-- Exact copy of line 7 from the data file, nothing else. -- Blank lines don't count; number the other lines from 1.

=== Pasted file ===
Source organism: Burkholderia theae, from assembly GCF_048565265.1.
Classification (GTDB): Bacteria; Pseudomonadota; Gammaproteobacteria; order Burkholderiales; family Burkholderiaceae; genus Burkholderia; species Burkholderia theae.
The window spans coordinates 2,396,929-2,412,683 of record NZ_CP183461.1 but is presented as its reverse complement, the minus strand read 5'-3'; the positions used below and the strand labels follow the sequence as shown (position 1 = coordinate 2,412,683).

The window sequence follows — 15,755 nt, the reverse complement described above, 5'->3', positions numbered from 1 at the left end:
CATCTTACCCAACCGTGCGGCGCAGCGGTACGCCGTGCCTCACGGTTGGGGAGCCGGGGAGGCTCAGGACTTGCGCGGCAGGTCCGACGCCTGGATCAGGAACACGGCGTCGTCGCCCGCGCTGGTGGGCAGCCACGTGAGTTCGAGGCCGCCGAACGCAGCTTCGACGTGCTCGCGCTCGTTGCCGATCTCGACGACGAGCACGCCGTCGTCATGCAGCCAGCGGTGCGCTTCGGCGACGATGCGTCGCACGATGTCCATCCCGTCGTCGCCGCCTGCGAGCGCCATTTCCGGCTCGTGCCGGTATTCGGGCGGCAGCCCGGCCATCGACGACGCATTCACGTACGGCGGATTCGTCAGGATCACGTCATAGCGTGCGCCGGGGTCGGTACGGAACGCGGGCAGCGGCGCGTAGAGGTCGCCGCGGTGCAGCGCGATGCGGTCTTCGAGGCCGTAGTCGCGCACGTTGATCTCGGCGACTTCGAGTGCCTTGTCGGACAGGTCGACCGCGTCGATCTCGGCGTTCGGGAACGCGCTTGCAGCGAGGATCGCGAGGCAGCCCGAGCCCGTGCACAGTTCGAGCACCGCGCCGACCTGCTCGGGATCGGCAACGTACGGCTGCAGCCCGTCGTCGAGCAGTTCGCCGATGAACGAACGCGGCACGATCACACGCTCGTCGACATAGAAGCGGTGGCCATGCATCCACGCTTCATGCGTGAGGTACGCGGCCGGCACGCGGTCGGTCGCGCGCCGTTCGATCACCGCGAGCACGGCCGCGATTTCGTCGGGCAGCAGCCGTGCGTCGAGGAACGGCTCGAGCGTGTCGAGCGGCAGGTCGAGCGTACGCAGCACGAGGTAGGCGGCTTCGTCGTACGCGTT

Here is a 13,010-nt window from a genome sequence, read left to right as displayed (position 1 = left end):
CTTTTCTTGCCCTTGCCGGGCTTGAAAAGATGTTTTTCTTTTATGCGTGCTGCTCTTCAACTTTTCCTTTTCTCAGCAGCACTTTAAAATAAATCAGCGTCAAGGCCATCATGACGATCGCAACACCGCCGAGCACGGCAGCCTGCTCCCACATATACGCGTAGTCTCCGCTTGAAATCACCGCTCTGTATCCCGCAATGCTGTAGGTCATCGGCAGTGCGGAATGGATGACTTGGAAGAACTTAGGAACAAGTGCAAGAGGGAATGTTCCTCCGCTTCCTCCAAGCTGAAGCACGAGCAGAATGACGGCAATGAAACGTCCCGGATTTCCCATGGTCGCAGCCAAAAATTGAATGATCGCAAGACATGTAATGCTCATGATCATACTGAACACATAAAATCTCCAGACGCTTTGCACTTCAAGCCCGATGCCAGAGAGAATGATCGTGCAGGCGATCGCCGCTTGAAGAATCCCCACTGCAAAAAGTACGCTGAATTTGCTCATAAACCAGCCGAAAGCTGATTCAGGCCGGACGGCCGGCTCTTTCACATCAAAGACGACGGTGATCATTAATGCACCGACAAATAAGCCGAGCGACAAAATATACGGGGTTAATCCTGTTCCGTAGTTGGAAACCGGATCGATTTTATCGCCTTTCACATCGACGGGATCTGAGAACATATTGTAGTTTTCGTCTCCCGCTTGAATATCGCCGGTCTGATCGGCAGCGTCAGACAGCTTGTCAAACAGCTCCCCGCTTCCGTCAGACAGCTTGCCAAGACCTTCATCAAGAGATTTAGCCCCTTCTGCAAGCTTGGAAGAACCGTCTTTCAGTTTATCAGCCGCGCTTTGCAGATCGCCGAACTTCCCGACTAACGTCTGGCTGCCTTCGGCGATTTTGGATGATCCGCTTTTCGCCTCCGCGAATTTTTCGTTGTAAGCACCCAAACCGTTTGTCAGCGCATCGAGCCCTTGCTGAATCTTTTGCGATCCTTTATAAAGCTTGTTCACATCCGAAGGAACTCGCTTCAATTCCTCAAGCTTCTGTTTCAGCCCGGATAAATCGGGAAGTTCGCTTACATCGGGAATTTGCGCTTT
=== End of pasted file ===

CTTTTCTTGCCCTTGCCGGGCTTGAAAAGATGTTTTTCTTTTATGCGTGCTGCTCTTCAACTTTTCCTTTTCTCAGCAGCACTTTAAAATAAATCAGCGTCAAGGCCATCATGACGATCGCAACACCGCCGAGCACGGCAGCCTGCTCCCACATATACGCGTAGTCTCCGCTTGAAATCACCGCTCTGTATCCCGCAATGCTGTAGGTCATCGGCAGTGCGGAATGGATGACTTGGAAGAACTTAGGAACAAGTGCAAGAGGGAATGTTCCTCCGCTTCCTCCAAGCTGAAGCACGAGCAGAATGACGGCAATGAAACGTCCCGGATTTCCCATGGTCGCAGCCAAAAATTGAATGATCGCAAGACATGTAATGCTCATGATCATACTGAACACATAAAATCTCCAGACGCTTTGCACTTCAAGCCCGATGCCAGAGAGAATGATCGTGCAGGCGATCGCCGCTTGAAGAATCCCCACTGCAAAAAGTACGCTGAATTTGCTCATAAACCAGCCGAAAGCTGATTCAGGCCGGACGGCCGGCTCTTTCACATCAAAGACGACGGTGATCATTAATGCACCGACAAATAAGCCGAGCGACAAAATATACGGGGTTAATCCTGTTCCGTAGTTGGAAACCGGATCGATTTTATCGCCTTTCACATCGACGGGATCTGAGAACATATTGTAGTTTTCGTCTCCCGCTTGAATATCGCCGGTCTGATCGGCAGCGTCAGACAGCTTGTCAAACAGCTCCCCGCTTCCGTCAGACAGCTTGCCAAGACCTTCATCAAGAGATTTAGCCCCTTCTGCAAGCTTGGAAGAACCGTCTTTCAGTTTATCAGCCGCGCTTTGCAGATCGCCGAACTTCCCGACTAACGTCTGGCTGCCTTCGGCGATTTTGGATGATCCGCTTTTCGCCTCCGCGAATTTTTCGTTGTAAGCACCCAAACCGTTTGTCAGCGCATCGAGCCCTTGCTGAATCTTTTGCGATCCTTTATAAAGCTTGTTCACATCCGAAGGAACTCGCTTCAATTCCTCAAGCTTCTGTTTCAGCCCGGATAAATCGGGAAGTTCGCTTACATCGGGAATTTGCGCTTT